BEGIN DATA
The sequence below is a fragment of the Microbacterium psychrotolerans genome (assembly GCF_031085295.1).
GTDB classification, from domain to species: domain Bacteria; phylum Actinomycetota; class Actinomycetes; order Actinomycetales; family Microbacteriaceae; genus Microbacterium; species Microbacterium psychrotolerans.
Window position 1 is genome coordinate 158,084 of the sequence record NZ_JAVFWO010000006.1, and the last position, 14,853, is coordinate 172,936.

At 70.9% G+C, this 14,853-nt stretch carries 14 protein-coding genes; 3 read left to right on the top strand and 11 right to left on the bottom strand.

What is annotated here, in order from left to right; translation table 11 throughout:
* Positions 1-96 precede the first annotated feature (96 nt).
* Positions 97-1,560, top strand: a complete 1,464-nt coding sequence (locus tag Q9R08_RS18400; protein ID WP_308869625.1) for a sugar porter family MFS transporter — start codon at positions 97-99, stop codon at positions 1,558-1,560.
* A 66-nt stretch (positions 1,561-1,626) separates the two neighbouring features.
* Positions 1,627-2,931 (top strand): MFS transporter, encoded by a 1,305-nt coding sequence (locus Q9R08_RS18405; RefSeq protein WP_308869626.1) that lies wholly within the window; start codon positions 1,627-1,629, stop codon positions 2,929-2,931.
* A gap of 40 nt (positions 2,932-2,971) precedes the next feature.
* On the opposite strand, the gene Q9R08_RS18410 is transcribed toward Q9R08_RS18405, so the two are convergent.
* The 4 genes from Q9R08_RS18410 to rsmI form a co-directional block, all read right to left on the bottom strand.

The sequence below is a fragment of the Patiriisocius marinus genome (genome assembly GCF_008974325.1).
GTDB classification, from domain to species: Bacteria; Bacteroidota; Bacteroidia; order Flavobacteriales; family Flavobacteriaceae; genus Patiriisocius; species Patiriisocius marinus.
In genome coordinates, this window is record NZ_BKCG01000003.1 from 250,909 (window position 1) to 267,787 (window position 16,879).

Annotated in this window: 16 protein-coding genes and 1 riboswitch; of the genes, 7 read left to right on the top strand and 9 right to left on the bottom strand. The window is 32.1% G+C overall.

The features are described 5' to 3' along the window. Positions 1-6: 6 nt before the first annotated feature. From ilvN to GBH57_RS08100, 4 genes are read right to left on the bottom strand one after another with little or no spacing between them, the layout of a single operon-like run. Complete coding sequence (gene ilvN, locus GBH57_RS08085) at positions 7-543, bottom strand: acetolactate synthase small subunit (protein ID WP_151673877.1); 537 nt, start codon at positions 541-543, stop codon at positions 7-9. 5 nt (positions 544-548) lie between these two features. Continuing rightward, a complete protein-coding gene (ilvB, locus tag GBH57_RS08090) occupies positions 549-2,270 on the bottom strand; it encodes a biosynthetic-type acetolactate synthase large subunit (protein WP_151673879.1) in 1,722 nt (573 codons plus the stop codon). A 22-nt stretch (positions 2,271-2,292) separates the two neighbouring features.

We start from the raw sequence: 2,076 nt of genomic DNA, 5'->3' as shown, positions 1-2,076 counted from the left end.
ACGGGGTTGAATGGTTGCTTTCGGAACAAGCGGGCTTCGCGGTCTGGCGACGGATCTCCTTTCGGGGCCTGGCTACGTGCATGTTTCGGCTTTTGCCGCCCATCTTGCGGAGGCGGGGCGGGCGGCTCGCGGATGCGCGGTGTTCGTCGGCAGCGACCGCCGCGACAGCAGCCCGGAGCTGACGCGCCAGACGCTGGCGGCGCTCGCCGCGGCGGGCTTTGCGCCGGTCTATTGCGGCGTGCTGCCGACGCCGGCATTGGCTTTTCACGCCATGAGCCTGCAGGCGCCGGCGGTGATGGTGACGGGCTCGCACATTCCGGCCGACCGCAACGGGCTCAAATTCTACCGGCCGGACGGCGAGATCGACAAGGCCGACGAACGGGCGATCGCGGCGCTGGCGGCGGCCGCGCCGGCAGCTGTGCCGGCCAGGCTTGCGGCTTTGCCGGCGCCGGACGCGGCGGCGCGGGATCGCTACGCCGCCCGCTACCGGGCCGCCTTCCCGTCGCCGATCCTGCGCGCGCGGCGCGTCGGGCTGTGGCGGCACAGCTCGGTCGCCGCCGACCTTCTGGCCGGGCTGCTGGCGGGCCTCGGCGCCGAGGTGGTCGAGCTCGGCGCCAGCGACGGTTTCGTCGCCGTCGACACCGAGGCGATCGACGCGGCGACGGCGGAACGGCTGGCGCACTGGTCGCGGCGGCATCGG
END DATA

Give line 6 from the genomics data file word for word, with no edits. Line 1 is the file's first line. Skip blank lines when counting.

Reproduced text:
* Positions 1-96 precede the first annotated feature (96 nt).